Home Historical art Contemporary British Painting Thrives in the Kingfisher’s Wing

Contemporary British Painting Thrives in the Kingfisher’s Wing

Installation view of The Kingfisher’s Wing at GRIMM. Courtesy of GRIMM, Amsterdam and New York; photographed by OnWhiteWall.com.

A new group exhibition at the GRIMM gallery shows how strong British painting is today. The title of the exhibition, The kingfisher’s wingis taken from norton burntpoem by TS Eliot from 1936 which later became the first of a quartet and examined man’s relationship to time, the divine and the universe. norton burnt emphasized the importance of living in the present, while acknowledging the remnants of the past that persist in the present and endlessly spin into the future.

“…After the kingfisher’s wing

Answered light to light, and is silent, the light is still

at the still point of the spinning world.

Curator Tom Morton uses Eliot’s emphasis on stillness to frame the exhibition. The works in the exhibition position art, in particular the paintings, as a kind of “fixed point” that reflects much more than the present moment. The paintings inherently encapsulate a craft moment. Time is literally frozen in the layers of paint used to build each surface. Morton presents a rich selection of paintings that exist in their own history with stylistic and allegorical meanings that may indeed reflect the past, present, and an imagined future.

british painting tim stoner
Tim Stoner, Edge of Town (Santa Barbara), 2009-22, oil on linen. Courtesy of the artist and GRIMM, Amsterdam and New York.

The works in the exhibition share common parameters: they are paintings and were made by artists who have close ties to Britain – all are British but not all were born there. Beyond these characteristics, the works on view embrace figuration and abstraction. Most are colorful, many are remarkably large. Artists range from established figures like William Monk and Mary Ramsden to up-and-coming names like Christian Quin Newell and Gabriella Boyd, the latter of whom just joined the GRIMM roster this spring.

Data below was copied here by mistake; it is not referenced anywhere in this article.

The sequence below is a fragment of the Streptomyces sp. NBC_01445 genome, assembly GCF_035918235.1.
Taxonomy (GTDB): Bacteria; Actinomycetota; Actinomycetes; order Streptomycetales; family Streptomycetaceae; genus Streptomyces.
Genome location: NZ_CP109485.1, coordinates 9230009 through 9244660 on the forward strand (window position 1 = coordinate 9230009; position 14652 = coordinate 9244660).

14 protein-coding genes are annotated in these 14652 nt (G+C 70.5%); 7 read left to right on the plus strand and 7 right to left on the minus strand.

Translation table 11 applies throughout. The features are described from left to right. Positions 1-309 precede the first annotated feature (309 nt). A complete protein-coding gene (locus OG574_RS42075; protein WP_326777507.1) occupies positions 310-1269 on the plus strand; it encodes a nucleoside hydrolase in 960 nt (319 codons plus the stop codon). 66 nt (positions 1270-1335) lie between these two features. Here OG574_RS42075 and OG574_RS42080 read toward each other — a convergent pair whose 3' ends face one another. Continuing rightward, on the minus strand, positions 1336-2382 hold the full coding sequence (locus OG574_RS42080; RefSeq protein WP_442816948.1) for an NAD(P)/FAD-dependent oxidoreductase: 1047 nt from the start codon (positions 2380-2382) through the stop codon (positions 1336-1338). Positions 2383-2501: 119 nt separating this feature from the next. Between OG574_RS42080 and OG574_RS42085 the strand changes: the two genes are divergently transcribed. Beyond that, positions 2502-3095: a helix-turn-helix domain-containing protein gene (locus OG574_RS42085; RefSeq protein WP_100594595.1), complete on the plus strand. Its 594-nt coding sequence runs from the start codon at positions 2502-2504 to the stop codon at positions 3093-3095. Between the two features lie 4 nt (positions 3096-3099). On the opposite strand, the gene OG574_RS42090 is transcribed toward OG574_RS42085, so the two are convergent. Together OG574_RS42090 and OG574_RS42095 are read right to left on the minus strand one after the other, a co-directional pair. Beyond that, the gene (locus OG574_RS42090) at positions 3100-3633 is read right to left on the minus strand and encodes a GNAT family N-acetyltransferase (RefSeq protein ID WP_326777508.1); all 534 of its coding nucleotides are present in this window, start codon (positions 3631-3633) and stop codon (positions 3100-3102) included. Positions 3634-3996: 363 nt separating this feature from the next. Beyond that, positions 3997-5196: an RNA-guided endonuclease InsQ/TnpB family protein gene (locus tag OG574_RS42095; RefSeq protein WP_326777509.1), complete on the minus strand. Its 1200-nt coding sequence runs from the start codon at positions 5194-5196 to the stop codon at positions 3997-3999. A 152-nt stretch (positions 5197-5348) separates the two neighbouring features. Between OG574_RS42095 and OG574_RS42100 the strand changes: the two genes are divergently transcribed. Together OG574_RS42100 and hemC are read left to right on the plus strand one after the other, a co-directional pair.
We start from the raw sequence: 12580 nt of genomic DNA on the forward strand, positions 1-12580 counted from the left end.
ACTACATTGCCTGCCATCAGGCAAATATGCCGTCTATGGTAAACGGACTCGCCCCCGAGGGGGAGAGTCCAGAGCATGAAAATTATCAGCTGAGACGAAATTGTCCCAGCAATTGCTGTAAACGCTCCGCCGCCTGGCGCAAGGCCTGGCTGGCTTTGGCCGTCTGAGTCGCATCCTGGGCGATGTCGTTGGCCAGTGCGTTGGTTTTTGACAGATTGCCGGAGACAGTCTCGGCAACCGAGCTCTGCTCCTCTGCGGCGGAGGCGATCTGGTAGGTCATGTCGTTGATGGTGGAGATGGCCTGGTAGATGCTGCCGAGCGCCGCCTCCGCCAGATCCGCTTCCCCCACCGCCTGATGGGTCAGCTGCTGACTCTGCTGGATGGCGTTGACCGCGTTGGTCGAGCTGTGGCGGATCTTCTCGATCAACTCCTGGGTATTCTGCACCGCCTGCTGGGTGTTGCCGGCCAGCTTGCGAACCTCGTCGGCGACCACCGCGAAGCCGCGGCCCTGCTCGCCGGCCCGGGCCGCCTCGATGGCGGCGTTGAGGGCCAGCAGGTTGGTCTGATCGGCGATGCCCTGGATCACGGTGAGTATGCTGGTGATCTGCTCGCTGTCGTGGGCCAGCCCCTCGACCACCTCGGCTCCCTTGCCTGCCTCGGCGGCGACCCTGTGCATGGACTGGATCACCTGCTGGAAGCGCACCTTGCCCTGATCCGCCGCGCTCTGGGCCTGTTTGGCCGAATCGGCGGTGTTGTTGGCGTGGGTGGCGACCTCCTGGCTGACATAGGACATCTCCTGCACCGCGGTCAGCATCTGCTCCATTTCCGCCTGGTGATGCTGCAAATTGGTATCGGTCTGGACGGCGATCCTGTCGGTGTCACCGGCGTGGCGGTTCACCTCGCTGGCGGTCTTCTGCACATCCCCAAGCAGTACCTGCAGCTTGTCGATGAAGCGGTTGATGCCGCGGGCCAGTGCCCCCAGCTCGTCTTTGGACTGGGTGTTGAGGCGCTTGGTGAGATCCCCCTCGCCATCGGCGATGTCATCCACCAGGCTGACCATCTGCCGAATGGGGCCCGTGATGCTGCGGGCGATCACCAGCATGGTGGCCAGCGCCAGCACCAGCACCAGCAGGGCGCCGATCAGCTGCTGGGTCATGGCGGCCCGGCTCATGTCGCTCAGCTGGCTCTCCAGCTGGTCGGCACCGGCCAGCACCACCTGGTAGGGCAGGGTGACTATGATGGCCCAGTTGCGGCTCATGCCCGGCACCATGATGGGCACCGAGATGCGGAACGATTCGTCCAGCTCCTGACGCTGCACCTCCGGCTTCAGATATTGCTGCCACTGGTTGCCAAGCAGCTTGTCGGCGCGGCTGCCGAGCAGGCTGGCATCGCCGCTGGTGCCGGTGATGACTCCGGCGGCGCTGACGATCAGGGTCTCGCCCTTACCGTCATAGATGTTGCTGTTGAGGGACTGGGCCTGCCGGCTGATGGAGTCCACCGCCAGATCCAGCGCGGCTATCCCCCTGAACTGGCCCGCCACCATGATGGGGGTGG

Two notable pieces are monumental and abstract works by Tim Stoner. In Edge of town (Santa Barbara), muted browns and pinks cover the surface of the linen canvas, blending and overlapping in a dense landscape of shapes that meet bright purple and blue bands along the top. Bold black lines delineate geometric shapes, forming an abstract landscape, identified in the title as Santa Barbara. The work was immediately reminiscent of recent paintings by George Condo, including works from his November 2020 exhibition, internal riot, at Hauser & Wirth in Chelsea.

British painting Matthew Krishanu
Installation view of The Kingfisher’s Wing with paintings by Matthew Krishanu. Courtesy of GRIMM, Amsterdam and New York; photographed by OnWhiteWall.com

Similarly evoking other great artists, Matthew Krishanu red roof and water (2022). Tribute to abstract artist Richard Diebenkorn ocean park series, Krishanu’s work has a large square of blue acrylic paint along the bottom, which is topped with bands of faded gray blending with green. A bold red roof and a band of bright yellow rectangles emerge just below the top edge of the canvas. As if to give representative form to Diebenkorn’s abstract buildings, Krishanu’s composition bears a strong similarity to the color palette of Ocean Park no. 79 (1975). Religious symbols like crosses and suggestions of chapels also lurk in Krishanu’s canvases.

Francesca Mollett British Painting
Installation view of the Kingfisher Wing with paintings by Francesca Mollett. Courtesy of GRIMM, Amsterdam and New York; photographed by OnWhiteWall.com